blog.asurroca.com my personal blog

May 29, 2005

Windshield Washer Nozzles

Filed under: business,humor,thoughts — Tags: , , — Alfonso Surroca @ 2:30 pm

If you look closely at the hood of almost any car on the road, you will notice two small, black protuberances spaced a few inches away from the windshield.

These are spigots which spray a soapy water mixture to clean the grime off your windshield, and in conjunction with the windshield wipers, ensure maximum visibility during inclement weather, and its apparently an important safety feature which you must properly maintain. This system is also required to continue working after having wiped the equivalent surface area of 200 football fields.

Well, one tends to think about these things during long car trips, and what I noticed while sitting in the passenger seat of my father’s Passat on the back from Orlando was the lack of any black bumps on the hood. I then thought to my own Volkswagen, and realized that it, too, was free from these spigots. All modern VWs have these unsightly spigots hidden neatly away underneath the hood. The same goes for a few Fords and some older vehicles, but, the same can not be said for almost every other car on the road.

Perhaps the peak of existence for these black spigots was during the Fast and the Furious-era street-racing craze, when every ricer stuck LEDs on these bumps, though I can’t see why anyone would want to emphasize these blemishes on an otherwise clean hood. You’d think it’s more of an econobox thing, especially as these nozzles are made of cheap, unpainted plastic befitting of such a car, but you’d be wrong. Take a look at new BMW M3. Two little windshield wiper nozzles. Any Lexus. The same.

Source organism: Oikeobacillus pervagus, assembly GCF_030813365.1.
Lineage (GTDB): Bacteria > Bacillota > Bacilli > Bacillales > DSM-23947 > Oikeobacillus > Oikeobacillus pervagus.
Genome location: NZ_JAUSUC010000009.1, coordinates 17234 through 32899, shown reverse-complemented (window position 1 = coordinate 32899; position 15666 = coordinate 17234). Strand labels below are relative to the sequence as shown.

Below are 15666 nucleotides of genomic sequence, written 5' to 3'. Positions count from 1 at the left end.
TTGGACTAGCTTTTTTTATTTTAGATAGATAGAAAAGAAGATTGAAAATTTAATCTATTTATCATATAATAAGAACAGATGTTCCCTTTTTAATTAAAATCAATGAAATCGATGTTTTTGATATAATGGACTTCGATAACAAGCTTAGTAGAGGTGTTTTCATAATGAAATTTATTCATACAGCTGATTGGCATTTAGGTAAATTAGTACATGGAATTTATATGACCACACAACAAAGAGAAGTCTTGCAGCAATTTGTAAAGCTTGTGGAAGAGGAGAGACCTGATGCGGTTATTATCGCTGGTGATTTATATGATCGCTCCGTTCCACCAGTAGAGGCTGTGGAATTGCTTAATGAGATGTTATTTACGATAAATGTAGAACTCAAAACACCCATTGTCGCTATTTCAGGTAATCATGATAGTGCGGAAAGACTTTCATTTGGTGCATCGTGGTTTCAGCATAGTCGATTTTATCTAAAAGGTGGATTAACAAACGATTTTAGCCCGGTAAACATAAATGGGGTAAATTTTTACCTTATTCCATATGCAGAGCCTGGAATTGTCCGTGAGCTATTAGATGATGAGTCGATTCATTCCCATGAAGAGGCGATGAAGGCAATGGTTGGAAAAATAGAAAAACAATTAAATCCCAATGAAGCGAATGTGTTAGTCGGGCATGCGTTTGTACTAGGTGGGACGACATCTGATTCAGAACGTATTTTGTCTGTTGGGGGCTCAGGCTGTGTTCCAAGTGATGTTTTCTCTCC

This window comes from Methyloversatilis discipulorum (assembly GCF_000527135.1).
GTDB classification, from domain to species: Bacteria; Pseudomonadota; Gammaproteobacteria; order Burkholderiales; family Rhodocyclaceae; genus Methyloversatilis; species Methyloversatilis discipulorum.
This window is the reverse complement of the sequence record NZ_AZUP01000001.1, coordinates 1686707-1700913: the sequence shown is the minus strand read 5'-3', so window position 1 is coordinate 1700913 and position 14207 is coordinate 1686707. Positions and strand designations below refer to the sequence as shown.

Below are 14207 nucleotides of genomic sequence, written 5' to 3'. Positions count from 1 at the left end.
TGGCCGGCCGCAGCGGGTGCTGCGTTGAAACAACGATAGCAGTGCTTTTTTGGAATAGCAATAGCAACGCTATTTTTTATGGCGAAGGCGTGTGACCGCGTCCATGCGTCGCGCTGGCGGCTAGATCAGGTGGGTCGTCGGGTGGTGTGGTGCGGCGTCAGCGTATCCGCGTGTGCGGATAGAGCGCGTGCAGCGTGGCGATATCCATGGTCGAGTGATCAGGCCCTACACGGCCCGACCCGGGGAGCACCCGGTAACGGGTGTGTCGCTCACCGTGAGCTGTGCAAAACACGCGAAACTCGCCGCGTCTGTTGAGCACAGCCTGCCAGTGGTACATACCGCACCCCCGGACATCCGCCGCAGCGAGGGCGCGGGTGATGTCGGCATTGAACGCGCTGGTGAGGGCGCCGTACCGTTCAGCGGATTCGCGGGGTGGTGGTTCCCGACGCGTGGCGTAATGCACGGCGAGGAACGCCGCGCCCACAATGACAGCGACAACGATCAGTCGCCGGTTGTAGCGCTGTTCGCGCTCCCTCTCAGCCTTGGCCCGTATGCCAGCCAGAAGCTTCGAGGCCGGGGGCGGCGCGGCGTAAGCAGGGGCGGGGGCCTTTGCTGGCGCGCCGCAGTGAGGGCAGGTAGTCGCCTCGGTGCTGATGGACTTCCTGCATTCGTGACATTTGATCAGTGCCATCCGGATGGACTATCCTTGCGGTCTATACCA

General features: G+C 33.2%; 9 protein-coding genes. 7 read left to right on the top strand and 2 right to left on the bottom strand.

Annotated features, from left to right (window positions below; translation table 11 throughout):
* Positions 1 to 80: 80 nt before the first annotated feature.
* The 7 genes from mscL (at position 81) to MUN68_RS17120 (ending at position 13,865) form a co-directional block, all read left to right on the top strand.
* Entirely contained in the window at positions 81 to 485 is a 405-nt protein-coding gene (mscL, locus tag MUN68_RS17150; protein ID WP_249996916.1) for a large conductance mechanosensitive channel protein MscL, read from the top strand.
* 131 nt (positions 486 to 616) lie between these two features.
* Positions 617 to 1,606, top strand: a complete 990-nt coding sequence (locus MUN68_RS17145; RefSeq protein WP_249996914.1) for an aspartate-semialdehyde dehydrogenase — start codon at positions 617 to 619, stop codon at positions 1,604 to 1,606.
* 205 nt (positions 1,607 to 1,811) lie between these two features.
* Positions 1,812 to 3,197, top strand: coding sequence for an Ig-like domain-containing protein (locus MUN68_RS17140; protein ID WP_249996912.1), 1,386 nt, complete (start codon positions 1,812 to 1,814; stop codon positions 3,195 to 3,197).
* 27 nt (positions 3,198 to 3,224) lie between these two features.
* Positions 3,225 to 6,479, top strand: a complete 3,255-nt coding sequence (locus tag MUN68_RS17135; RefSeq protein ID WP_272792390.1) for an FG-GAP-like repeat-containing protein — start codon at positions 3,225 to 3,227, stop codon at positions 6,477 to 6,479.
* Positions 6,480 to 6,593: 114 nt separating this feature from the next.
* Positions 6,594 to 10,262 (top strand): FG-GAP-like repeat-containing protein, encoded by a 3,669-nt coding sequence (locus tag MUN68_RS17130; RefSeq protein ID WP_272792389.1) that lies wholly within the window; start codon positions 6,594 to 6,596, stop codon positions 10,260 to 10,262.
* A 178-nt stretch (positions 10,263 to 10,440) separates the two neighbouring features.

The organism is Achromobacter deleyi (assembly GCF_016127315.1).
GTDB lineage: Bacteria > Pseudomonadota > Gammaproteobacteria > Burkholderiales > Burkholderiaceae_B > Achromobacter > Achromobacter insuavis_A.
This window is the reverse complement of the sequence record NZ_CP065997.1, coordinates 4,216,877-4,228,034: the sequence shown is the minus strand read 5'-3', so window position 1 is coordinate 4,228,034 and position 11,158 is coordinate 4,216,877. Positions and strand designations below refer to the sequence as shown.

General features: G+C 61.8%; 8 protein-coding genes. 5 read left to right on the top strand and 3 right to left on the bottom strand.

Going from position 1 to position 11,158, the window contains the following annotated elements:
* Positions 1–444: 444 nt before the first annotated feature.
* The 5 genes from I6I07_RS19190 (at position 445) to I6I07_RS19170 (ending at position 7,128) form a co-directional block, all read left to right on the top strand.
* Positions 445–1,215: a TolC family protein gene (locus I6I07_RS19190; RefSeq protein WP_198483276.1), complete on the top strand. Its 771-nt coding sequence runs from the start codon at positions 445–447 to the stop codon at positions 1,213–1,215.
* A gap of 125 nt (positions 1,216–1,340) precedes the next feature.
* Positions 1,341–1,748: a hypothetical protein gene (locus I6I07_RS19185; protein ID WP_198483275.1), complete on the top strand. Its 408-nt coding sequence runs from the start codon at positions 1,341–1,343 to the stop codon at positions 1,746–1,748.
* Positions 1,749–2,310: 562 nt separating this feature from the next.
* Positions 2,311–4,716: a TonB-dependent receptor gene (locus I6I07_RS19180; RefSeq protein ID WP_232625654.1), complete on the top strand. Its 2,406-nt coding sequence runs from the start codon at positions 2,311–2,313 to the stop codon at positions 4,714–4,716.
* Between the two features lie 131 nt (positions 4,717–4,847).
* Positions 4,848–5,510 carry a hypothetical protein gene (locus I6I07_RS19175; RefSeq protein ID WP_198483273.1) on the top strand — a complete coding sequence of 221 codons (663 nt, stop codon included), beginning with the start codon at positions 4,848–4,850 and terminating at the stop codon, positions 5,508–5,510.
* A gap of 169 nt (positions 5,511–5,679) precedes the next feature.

In my quest to find why only some car manufacturers employ the aesthetically superior method of hiding these spigots, I found a lot of trivial information about windshield washing systems, but never got a clear answer to my question. I did find out that apparently two people working for General Motors invented and patented this system as we now know it in 1979.

I found that apparently, the wipers in the Nissan Quest minivans suck, and that it took 1.5 years of customers’ bickering for Nissan to fix this problem.

I found that a division of a multi-billion dollar group called the Tata Group, Tata Autocomp Systems, Ltd., makes some kind of dual-pump water atomizing windshield-washer system, but what stood out was the group refers to itself as the TACO group. I’m sure that goes well in conversation:

“Yes, I work for a multi-billion dollar conglomerate which engineers automotive components for some of the largest companies in the world”

“What’s it called?”

{uncomfortable pause}

“TACO.”

“Taco?”

“TACO. It stands for Tata Autocomp Systems Limited.”

“Ta-ta?”

I discovered that the aircooled Beetle had an air compressor-driven windshield washer system which used air from the spare tire in the trunk. Which, according to the site I referenced, is a great idea “until you need the spare on a stormy night when you’ve had to use the windshield washer a lot.”

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